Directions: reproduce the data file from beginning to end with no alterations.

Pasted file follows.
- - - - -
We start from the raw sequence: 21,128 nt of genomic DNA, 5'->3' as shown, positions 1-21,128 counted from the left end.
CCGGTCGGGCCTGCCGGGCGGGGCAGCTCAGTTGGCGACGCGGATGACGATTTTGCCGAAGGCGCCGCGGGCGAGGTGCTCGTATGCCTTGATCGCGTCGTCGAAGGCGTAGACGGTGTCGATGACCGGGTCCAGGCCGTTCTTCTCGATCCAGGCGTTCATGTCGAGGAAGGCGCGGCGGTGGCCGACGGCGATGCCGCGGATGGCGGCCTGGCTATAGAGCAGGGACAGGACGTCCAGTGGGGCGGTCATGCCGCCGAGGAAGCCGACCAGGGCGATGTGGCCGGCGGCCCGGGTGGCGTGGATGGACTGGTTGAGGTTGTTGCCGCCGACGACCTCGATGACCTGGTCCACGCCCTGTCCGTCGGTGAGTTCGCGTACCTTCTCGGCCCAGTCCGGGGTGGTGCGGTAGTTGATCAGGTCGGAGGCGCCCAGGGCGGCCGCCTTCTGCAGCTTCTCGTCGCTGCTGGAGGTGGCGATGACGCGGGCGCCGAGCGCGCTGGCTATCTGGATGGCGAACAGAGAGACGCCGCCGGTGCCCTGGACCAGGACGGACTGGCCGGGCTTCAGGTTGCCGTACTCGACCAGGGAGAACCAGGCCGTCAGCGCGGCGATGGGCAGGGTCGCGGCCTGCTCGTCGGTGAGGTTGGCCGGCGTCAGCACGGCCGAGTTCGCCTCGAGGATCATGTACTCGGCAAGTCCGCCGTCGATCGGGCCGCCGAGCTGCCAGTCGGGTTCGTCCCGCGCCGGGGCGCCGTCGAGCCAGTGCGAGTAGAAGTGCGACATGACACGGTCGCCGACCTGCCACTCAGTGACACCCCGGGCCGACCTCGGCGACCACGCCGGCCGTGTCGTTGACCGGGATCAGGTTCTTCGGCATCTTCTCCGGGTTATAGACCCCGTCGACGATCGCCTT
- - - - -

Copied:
We start from the raw sequence: 21,128 nt of genomic DNA, 5'->3' as shown, positions 1-21,128 counted from the left end.
CCGGTCGGGCCTGCCGGGCGGGGCAGCTCAGTTGGCGACGCGGATGACGATTTTGCCGAAGGCGCCGCGGGCGAGGTGCTCGTATGCCTTGATCGCGTCGTCGAAGGCGTAGACGGTGTCGATGACCGGGTCCAGGCCGTTCTTCTCGATCCAGGCGTTCATGTCGAGGAAGGCGCGGCGGTGGCCGACGGCGATGCCGCGGATGGCGGCCTGGCTATAGAGCAGGGACAGGACGTCCAGTGGGGCGGTCATGCCGCCGAGGAAGCCGACCAGGGCGATGTGGCCGGCGGCCCGGGTGGCGTGGATGGACTGGTTGAGGTTGTTGCCGCCGACGACCTCGATGACCTGGTCCACGCCCTGTCCGTCGGTGAGTTCGCGTACCTTCTCGGCCCAGTCCGGGGTGGTGCGGTAGTTGATCAGGTCGGAGGCGCCCAGGGCGGCCGCCTTCTGCAGCTTCTCGTCGCTGCTGGAGGTGGCGATGACGCGGGCGCCGAGCGCGCTGGCTATCTGGATGGCGAACAGAGAGACGCCGCCGGTGCCCTGGACCAGGACGGACTGGCCGGGCTTCAGGTTGCCGTACTCGACCAGGGAGAACCAGGCCGTCAGCGCGGCGATGGGCAGGGTCGCGGCCTGCTCGTCGGTGAGGTTGGCCGGCGTCAGCACGGCCGAGTTCGCCTCGAGGATCATGTACTCGGCAAGTCCGCCGTCGATCGGGCCGCCGAGCTGCCAGTCGGGTTCGTCCCGCGCCGGGGCGCCGTCGAGCCAGTGCGAGTAGAAGTGCGACATGACACGGTCGCCGACCTGCCACTCAGTGACACCCCGGGCCGACCTCGGCGACCACGCCGGCCGTGTCGTTGACCGGGATCAGGTTCTTCGGCATCTTCTCCGGGTTATAGACCCCGTCGACGATCGCCTT